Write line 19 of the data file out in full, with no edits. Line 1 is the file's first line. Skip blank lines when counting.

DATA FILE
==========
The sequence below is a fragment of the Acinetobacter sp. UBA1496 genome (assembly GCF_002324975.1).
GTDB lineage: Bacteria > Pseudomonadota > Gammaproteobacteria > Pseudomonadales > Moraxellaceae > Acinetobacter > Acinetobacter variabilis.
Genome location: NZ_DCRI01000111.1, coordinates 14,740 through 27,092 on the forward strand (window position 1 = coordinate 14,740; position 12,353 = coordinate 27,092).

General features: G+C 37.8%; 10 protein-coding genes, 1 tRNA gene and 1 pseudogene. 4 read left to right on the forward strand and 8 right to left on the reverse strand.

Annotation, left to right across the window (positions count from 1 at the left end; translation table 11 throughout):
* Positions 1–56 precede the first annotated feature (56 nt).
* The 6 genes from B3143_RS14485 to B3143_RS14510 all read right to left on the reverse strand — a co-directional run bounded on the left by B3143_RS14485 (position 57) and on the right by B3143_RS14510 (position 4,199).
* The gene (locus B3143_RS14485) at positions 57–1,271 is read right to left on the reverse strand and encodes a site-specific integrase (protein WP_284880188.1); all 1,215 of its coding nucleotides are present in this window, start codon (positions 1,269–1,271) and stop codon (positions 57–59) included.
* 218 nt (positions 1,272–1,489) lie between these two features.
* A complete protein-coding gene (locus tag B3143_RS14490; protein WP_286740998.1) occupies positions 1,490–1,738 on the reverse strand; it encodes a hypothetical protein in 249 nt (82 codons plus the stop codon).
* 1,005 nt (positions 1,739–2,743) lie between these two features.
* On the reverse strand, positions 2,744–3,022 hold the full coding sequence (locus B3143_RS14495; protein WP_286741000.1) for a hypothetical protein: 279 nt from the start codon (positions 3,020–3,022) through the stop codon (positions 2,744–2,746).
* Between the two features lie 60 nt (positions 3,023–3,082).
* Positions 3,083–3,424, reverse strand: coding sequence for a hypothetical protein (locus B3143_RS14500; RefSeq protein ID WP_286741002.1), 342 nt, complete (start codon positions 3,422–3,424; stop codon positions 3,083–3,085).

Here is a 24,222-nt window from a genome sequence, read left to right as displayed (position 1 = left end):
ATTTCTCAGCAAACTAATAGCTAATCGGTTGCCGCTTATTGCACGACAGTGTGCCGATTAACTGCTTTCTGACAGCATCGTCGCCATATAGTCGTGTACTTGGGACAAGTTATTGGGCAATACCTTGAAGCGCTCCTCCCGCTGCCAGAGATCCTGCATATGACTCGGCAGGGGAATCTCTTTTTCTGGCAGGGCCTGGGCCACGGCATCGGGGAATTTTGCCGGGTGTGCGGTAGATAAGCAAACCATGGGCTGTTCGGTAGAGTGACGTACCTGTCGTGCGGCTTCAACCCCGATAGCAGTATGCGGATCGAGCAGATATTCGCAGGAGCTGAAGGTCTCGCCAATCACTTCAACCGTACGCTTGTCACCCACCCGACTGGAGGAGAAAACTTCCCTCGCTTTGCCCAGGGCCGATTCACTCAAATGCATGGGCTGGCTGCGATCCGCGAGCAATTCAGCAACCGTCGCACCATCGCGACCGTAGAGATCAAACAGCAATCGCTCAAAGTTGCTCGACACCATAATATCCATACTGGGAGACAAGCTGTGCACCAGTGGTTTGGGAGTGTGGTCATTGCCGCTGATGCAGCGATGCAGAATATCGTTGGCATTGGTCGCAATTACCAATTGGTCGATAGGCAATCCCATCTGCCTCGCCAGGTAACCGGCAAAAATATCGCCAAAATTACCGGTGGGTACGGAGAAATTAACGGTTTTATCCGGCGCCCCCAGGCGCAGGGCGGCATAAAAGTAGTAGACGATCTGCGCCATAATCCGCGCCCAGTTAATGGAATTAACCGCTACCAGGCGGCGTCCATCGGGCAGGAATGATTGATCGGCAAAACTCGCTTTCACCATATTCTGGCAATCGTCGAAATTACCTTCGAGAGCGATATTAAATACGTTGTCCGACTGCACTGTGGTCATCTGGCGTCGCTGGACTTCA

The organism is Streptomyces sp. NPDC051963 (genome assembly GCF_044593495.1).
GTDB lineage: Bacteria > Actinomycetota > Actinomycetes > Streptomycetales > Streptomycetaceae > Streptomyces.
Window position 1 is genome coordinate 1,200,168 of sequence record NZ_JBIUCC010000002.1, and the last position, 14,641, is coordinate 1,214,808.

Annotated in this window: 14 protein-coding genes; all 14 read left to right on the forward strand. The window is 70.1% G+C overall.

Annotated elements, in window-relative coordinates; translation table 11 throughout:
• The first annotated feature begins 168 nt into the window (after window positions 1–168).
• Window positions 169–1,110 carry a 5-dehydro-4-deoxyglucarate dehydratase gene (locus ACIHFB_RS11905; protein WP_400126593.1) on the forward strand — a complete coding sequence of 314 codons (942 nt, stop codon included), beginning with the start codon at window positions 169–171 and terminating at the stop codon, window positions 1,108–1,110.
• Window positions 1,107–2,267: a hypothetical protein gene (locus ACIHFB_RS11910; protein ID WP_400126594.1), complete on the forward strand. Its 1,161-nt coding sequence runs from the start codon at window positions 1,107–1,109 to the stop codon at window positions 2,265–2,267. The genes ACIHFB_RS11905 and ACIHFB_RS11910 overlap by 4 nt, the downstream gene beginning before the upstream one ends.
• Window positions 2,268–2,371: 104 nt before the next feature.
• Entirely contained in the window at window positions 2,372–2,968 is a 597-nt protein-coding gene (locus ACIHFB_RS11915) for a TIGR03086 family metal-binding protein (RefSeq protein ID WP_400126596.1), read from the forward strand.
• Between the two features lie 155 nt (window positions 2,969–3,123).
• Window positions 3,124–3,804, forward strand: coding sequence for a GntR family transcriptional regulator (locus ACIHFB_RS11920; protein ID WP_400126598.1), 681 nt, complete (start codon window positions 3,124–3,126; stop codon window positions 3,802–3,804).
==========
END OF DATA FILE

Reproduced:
Window position 1 is genome coordinate 1,200,168 of sequence record NZ_JBIUCC010000002.1, and the last position, 14,641, is coordinate 1,214,808.